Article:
12 Weeks of Franciscan Peace 12 Weeks of Franciscan Peace October 3 – October 3 –December 25
Week 1, October 3 - 9: The thought for this week is Prayer. Article 8 of the OFS Rule begins: “As Jesus was the true worshipper of the Father, so let prayer and contemplation be the soul of all they are and do.” Prayer is first and foremost in our lives as followers of Jesus. Everything we do and say must be embodied in a spirit of prayer. Author Henri Nouwen wrote, “When we sit down to pray, we enter the presence of the God of peace who disarms our hearts, he said. We make our peace with God, and God gives us the gift of peace.” In the life of prayer, our wills and God’s grace act together. When we pray, we must surrender to the will of God and not our own wills and wants. This can be difficult especially when we want our own way. Yet, we must remember that God wants what is best for us and His ways are greater than our ways. Only God can see the big picture.
The Spirituality of the Chapter by Fr. André Comtois, ofm
St. Francis early established the custom of holding chapters. They were held at the Portiuncula and were the occasion for Francis to see his first companions, to become acquainted with friars who had recently entered the Order, to give to all paternal advice, and to make adaptations to their way of life he deemed necessary. The most famous of all was the "Chapter of Mats" at which were present five thousand friars. They were entirely occupied in prayer and in rendering one another charitable service or in talking of spiritual things. The temporary shelters set up in the fields, some of rush mats, gave its name to this famous chapter. Since then the Chapter has always been most important in the Franciscan family. History shows that Chapters have brought about complete renewal in several Institutes and Provinces. The time for our regional chapter is fast approaching.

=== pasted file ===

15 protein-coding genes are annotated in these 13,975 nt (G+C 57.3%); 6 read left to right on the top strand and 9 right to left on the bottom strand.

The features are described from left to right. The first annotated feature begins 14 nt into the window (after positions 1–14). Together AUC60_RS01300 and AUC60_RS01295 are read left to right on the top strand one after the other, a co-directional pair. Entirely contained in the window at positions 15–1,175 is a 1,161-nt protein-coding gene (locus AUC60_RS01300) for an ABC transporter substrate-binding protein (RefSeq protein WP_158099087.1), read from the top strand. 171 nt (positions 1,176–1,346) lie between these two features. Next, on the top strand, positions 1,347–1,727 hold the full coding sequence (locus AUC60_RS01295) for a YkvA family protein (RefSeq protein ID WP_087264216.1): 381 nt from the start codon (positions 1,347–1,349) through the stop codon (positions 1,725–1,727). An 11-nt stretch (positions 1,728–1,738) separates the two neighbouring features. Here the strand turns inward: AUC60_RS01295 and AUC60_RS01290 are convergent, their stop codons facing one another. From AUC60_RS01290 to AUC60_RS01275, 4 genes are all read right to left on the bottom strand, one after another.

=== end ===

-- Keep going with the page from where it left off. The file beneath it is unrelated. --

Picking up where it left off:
SAINT FRANCIS OF ASSISI, FOUNDER OF THE FRIARS MINOR, CONFESSOR—1181-1226 ... Feast: October 4
We know more of St. Francis than of any other medieval saint. Not only have we his own words, his Rule, Testament, letters, poems, and liturgical writings, but also the intimate accounts of several of his disciples, written down within twenty years after his death. These first biographies, by Brothers Thomas of Celano, Leo, Angelo, and Rufino, were soon revised and added to by other friars who wanted to call attention to one phase or another of Francis' work and teachings. From this great store of authentic material a clear picture of the man emerges. St. Francis is one saint whom both Catholics and non-Catholics have united in honoring. Certainly no other has so appealed to Protestants and even to non-Christians. And the appeal is timeless: Francis captured the imagination of his contemporaries as well as that of modern men by his unique simplicity and a pure grace of spirit. A classic collection of popular legends, the <Little Flowers of St. Francis>, first printed in 1476, contains charming and beautiful stories of Francis' love of the poor, of animals, of all nature. In action he was original, in speech picturesque and poetic, yet he was a man utterly inspired by faith in and devotion to the risen Christ.